All 10 of the 10 tubes for each Dual Capture Class II assay with target (106 and 105 targets), capture and detector probes were measured. All tubes provided a positive response. All 10 tubes for the RTC assay method with 106 targets, capture and detector probes were measured. All 10 provided a positive response. Nine of the 10 tubes for the RTC method with 105 targets, capture and detector probes were measured. All 9 provided a positive response.

Fourteen of the 15 tubes including capture and detector probes but excluding target were measured for each assay method. Only 1 of the 14 tubes using the Dual Capture Class II method provided a positive response. In contrast, all 14 of the 14 tubes using the comparable RTC method provided a positive response. More importantly, this signal a attributable to cyclable noise is comparable to and indiscriminate from the true signal produced by 105 targets. Accordingly, the sensitivity of the RTC method illustrated here is limited by cyclable noise. The sensitivity of the Dual Capture Class II method, however, is not so limited and easily exceeds 105 targets.

__________________________________________________________________________SEQUENCE LISTING(1) GENERAL INFORMATION:(iii) NUMBER OF SEQUENCES: 4(2) INFORMATION FOR SEQ ID NO:1:(i) SEQUENCE CHARACTERISTICS:(A) LENGTH: 26 base pairs(B) TYPE: nucleic acid(C) STRANDEDNESS: single(D) TOPOLOGY: linear(iii) HYPOTHETICAL: NO(iv) ANTI-SENSE: NO(xi) SEQUENCE DESCRIPTION: SEQ ID NO:1:CCTTTAACGTTACTCGGATGCCCAAA26(2) INFORMATION FOR SEQ ID NO:2:(i) SEQUENCE CHARACTERISTICS:(A) LENGTH: 36 base pairs(B) TYPE: nucleic acid(C) STRANDEDNESS: single(D) TOPOLOGY: linear(iii) HYPOTHETICAL: NO(iv) ANTI-SENSE: NO(xi) SEQUENCE DESCRIPTION: SEQ ID NO:2:CTTTAACGTTACTCGGATGCCCAAATATCGCCACAT36(2) INFORMATION FOR SEQ ID NO:3:(i) SEQUENCE CHARACTERISTICS:(A) LENGTH: 45 base pairs(B) TYPE: nucleic acid(C) STRANDEDNESS: single(D) TOPOLOGY: linear(iii) HYPOTHETICAL: NO(iv) ANTI-SENSE: NO(xi) SEQUENCE DESCRIPTION: SEQ ID NO:3:CTGCTGCCTCCCGTAGGAGTTTGGGCCGTGTCTCAGTTCCAGTGT45(2) INFORMATION FOR SEQ ID NO:4:(i) SEQUENCE CHARACTERISTICS:(A) LENGTH: 280 base pairs(B) TYPE: nucleic acid(C) STRANDEDNESS: single(D) TOPOLOGY: linear(iii) HYPOTHETICAL: NO(iv) ANTI-SENSE: NO(xi) SEQUENCE DESCRIPTION: SEQ ID NO:4:GGGGACCCCCCCGGAAGGGGGGGACGAGGUGCGGGGACCUCGUACGGGAGUUCGACCGUG60ACGCGUCGUCGAGUUGAGGCCUUUACCCCACCAACUAGCUGAUAUCACAUACUGAAUCUU120UAGUCACGGGCUAGCGCUUUCGCGCUCUCCCAGGUGACGCCUCGUGAAGAGGCGUGACCU180UCGUGCGUUUCGGUAACGCACGAGAACCGCCACGCUGCUUCGCAGCGUGGCCCCUUCGCG240CAGCCCGCUGCGCGAGGUGACCCCCCGAAGGGGGGUUCCC280__________________________________________________________________________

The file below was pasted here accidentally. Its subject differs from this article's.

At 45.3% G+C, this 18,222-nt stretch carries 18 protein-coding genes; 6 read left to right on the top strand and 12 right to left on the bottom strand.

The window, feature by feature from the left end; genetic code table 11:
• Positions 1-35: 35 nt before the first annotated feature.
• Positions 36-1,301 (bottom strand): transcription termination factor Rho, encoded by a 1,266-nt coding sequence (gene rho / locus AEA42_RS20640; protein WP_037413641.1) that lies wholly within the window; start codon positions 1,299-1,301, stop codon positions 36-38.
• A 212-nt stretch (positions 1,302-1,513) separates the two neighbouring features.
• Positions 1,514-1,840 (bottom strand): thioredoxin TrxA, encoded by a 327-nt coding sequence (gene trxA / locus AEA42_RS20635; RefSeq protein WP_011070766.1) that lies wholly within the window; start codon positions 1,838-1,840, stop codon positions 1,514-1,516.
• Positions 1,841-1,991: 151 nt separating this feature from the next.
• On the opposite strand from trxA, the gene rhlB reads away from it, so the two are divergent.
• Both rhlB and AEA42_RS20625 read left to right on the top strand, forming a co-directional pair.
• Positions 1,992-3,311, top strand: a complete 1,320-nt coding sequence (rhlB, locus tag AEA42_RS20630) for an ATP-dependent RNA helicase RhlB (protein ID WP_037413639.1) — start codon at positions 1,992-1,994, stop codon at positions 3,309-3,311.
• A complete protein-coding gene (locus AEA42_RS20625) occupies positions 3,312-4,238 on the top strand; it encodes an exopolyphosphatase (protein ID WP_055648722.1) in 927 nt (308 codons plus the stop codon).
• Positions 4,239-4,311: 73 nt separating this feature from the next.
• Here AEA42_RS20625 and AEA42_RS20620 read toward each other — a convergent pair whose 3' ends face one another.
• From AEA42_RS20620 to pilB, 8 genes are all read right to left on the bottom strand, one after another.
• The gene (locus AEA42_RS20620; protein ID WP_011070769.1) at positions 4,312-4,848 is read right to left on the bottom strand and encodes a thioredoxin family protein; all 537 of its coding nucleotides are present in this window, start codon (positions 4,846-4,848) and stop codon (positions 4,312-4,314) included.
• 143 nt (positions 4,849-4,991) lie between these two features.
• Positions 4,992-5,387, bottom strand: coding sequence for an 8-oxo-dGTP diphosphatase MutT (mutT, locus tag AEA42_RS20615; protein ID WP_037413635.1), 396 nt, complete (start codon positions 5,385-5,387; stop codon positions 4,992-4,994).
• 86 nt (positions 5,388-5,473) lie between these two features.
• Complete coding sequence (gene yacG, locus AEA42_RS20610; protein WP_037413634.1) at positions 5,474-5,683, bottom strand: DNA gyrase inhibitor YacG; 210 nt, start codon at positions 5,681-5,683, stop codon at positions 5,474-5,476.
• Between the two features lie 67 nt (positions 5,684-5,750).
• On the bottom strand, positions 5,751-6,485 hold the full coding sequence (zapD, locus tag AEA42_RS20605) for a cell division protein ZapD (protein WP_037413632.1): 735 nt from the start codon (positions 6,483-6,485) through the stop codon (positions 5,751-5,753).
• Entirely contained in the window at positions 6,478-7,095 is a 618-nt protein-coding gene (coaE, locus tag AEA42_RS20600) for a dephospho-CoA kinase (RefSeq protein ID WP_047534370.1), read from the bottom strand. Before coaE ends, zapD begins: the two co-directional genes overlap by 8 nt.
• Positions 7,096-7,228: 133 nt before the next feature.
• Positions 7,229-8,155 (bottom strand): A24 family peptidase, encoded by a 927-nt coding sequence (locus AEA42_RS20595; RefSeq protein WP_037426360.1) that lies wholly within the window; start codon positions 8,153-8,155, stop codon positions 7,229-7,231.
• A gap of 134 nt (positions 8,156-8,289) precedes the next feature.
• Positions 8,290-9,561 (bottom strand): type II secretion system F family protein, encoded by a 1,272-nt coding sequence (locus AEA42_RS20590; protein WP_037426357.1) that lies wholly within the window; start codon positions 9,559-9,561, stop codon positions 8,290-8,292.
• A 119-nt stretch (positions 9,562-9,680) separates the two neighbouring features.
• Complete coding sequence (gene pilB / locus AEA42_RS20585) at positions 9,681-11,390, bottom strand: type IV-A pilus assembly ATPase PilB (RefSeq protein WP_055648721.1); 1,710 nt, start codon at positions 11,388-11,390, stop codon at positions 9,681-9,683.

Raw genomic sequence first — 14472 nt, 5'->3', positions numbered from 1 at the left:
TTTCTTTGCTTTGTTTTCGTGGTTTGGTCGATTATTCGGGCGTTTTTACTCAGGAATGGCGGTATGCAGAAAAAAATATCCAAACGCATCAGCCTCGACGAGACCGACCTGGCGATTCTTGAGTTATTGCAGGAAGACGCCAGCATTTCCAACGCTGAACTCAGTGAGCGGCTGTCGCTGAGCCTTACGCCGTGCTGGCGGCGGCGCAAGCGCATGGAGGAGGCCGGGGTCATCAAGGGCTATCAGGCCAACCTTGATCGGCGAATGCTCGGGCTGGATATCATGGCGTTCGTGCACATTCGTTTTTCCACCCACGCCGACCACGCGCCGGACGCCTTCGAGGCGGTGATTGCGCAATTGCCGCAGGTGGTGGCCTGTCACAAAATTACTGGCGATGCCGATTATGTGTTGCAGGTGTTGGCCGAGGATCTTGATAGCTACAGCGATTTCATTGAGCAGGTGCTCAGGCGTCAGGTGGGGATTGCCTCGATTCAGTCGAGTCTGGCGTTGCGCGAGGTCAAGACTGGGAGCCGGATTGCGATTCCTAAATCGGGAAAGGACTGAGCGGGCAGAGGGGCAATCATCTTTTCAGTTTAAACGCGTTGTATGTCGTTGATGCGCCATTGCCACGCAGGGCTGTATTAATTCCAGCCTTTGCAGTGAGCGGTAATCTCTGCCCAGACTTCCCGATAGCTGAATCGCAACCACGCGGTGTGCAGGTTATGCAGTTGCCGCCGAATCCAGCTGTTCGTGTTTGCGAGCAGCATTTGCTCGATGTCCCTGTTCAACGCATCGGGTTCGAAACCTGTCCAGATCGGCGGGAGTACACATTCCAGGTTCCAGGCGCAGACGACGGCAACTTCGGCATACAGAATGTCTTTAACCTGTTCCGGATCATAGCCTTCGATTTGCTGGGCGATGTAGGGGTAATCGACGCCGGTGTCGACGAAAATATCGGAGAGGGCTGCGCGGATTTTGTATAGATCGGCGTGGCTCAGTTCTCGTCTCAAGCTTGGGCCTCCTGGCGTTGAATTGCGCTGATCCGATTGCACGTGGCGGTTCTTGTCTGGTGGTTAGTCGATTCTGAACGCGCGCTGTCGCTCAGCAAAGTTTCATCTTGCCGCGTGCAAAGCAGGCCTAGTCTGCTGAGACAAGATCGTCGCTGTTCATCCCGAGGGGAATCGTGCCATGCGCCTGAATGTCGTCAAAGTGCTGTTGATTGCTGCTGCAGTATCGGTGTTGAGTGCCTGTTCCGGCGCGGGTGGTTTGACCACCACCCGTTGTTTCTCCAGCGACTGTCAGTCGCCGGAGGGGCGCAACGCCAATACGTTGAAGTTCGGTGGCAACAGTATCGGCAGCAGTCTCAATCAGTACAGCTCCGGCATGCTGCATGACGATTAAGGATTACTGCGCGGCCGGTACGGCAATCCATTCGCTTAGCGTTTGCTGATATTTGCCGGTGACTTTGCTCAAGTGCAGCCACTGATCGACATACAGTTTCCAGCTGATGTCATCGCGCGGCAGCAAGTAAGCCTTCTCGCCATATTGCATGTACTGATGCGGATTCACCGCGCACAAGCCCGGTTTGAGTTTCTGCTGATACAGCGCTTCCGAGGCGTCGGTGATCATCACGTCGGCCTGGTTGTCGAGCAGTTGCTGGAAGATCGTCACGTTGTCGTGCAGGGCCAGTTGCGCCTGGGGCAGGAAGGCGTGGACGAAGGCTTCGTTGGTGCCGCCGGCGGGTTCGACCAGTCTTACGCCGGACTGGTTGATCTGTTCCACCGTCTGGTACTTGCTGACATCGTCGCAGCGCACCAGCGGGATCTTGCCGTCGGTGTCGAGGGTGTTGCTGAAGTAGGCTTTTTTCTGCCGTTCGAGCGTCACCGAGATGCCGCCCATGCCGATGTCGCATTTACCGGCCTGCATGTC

Patent Citations
Cited PatentFiling datePublication dateApplicantTitle
US5015569 *Dec 1, 1989May 14, 1991Board Of Trustees Of Leland Stanford UniversityHetero nuclear ribonucleoproteins hybridization
WO1990010716A1 *Mar 6, 1990Sep 11, 1990Gene Trak SystemsImmobilized oligonucleotide probes and uses therefor
Non-Patent Citations
Reference
1 *Morrissey, D.V. et al. Nucleic Acid Hybridization Assays Employing dA Tailed Capture Probes I. Multiple Capture Methods. Anal. Biochem. (1989) 181: 345 359.
2Morrissey, D.V. et al. Nucleic Acid Hybridization Assays Employing dA-Tailed Capture Probes I. Multiple Capture Methods. Anal. Biochem. (1989) 181: 345-359.
3 *Pritchard et al. Amplified detection of viral nucleic acid at subattomole levels using Q beta replicase. Ann. Biol. Clin. (Paris) (1990) 48:492 497. Abstract. 1988.
4Pritchard et al. Amplified detection of viral nucleic acid at subattomole levels using Q beta replicase. Ann. Biol. Clin. (Paris) (1990) 48:492-497. Abstract. 1988.
5 *Stratagene Catalog, p. 39.
Referenced by
Citing PatentFiling datePublication dateApplicantTitle
US5853993 *Oct 21, 1996Dec 29, 1998Hewlett-Packard CompanySignal enhancement method and kit
US6103474 *Oct 30, 1998Aug 15, 2000Agilent Technologies Inc.Hybridization assay signal enhancement
US6110682 *Nov 30, 1998Aug 29, 2000Agilent Technologies Inc.Signal enhancement method and kit
US6900013 *Aug 25, 2000May 31, 2005Aviva Biosciences CorporationMethods and compositions for identifying nucleic acid molecules using nucleolytic activities and hybridization
US7439016 *Jun 15, 2000Oct 21, 2008Digene CorporationTarget-specific hybrid capture (TSHC) for enhanced detection of homologous nucleotide sequences; classifying microorganisms; diagnosing infection, genetic abnormality and cell proliferative disorders
US7601497Nov 7, 2005Oct 13, 2009Qiagen Gaithersburg, Inc.increased rapidity and sensitivity, also highly specific and capable of discriminating between multiple highly homologous nucleic acid target sequences; multiplex analysis; use for diagnosis of diseases, detection of microorganisms, detecting genetic disorders; involves formation of DNA:RNA hybrids